Canada's largest graveyard boasts a lot of noteworthy artifacts as well as its own computerized mapping service.
Notre-Dame-des-Neiges Cemetery is a very large graveyard that sits on the hill of Mount Royal in the city of Montreal. Ask any Montrealer and they’re bound to have a great-aunt, grandfather or uncle buried there. Founded in 1854, it is Canada’s largest graveyard and the third largest in North America.
The cemetery’s architects were inspired by the Père Lachaise Cemetery in Paris. Their goal was to scale a French classicism style with the feelings of nature. This was a popular aesthetic movement at the time, influenced by Jean-Jacques Rousseau, a French philosopher. The cemetery was designated a National Historic Site of Canada in 1999. The generally Roman Catholic cemetery holds over a million people (that’s a third of the population of the city) and is complete with 65,000 monuments. One of the mausoleums, named La Pietà Mausoleum, has a life-sized reproduction of Michelangelo’s actual Pietà sculpture. Notre-Dame is as diverse as Montreal itself.
The cemetery offers selected areas reserved for all types of nationalities. Take a roam around the cemetery and you’ll discover spots exclusively for Chinese, Korean, French, Italian, Greek, Polish, Portuguese, and Ukrainian clients. Some of Quebec’s most famous deceased politicians and journalists call Notre-Dame their home, including Robert and Henri Bourassa, Thérèse Casgrain, Nick Auf der Maur and Maurice “Rocket” Richard.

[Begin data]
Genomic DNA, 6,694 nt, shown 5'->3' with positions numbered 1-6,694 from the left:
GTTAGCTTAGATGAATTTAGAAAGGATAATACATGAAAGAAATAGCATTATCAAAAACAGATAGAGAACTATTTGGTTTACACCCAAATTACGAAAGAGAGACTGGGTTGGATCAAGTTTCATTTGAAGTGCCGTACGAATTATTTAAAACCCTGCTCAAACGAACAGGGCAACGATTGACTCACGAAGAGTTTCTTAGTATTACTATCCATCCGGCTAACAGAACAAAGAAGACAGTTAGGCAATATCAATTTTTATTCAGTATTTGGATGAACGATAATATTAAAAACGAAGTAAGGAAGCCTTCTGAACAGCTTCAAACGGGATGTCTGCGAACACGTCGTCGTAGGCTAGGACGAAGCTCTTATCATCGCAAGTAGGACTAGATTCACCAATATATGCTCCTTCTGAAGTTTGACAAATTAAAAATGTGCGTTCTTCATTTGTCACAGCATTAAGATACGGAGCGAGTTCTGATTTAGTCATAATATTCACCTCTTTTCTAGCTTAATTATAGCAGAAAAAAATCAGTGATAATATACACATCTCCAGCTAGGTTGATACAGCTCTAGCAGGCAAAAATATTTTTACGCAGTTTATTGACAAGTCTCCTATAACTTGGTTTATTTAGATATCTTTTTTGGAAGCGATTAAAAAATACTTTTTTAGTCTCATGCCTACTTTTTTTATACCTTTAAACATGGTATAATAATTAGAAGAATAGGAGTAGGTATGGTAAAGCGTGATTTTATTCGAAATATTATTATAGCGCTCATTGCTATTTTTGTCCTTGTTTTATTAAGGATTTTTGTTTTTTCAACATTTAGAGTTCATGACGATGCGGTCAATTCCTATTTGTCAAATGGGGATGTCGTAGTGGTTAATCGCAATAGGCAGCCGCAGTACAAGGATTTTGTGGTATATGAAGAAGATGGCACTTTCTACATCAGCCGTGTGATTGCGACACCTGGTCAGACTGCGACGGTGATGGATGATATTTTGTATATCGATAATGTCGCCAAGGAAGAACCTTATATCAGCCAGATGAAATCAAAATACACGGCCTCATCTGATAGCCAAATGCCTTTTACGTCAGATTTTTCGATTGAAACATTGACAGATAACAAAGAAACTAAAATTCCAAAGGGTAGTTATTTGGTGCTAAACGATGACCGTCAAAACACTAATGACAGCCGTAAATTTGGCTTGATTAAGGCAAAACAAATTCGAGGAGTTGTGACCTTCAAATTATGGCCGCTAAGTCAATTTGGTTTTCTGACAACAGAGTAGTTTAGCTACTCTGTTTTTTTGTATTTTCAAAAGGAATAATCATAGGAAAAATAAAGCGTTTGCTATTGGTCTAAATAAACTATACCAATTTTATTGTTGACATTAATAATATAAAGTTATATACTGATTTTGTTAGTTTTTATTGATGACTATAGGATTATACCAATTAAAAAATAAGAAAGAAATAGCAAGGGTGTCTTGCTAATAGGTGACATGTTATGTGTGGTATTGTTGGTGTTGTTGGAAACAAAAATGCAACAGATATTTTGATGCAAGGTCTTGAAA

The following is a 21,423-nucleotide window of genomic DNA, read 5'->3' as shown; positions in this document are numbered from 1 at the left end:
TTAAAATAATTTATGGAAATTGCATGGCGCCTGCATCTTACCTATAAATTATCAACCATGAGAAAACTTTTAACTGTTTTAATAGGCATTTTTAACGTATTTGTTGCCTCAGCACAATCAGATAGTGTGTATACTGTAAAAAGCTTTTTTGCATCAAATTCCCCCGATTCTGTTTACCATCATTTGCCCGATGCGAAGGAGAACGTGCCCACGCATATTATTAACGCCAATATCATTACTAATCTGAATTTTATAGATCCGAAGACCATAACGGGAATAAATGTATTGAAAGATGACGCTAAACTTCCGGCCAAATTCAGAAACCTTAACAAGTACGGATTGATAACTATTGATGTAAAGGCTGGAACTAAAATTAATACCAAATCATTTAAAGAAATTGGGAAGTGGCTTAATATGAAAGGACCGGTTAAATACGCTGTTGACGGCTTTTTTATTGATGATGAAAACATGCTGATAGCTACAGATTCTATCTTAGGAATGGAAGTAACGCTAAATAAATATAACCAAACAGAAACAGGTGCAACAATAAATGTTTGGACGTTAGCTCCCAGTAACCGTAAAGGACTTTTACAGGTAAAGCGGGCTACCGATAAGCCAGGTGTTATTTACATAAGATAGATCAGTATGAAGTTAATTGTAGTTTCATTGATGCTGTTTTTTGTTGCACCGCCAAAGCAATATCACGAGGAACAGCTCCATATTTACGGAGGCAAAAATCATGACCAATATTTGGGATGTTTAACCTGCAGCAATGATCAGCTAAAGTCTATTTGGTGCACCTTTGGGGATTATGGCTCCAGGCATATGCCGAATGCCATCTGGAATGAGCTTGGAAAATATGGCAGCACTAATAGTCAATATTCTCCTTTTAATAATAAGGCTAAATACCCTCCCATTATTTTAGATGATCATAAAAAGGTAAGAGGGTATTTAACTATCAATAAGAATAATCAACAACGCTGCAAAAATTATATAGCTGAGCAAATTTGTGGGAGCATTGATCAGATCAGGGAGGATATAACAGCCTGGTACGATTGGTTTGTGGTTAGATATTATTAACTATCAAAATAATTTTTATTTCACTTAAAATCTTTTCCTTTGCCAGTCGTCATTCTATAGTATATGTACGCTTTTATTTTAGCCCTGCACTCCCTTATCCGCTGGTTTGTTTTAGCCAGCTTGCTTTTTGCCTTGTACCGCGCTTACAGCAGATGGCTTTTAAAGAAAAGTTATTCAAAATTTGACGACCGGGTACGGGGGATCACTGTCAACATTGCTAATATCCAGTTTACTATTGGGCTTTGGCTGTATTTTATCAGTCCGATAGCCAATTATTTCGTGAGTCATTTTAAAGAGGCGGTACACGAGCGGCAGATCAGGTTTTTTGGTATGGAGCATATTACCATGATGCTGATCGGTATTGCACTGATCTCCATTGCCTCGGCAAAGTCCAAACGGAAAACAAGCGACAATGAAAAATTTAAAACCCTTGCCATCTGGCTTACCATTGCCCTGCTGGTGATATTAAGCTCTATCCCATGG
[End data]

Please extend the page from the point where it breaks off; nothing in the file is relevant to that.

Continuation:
Located in the city’s eclectic Côte-des-Neiges neighborhood and being only a few blocks away from the famous St. Joseph’s Oratory, Notre-Dame serves as an ideal place to wander, contemplating the afterlife, life, and everything in between.
Note: The cemetery is closed indefinitely as of April 18, 2023 due to ice storm damage. “Thousands of trees were broken by the ice storm and wind on April 5th, and, despite our work to repair the damages and clean the site, many of the cemetery’s 33 kilometres of roads are still blocked by trees and branches that present a significant danger to visitors. In addition, several branches broken by the ice, threaten to fall at any time, posing additional risks to visitors. We continue to welcome bereaved families by appointment for cremation and crypt burial services, but casket burials in the ground are postponed. We will announce the reopening of the cemetery as soon as the site is secure.”
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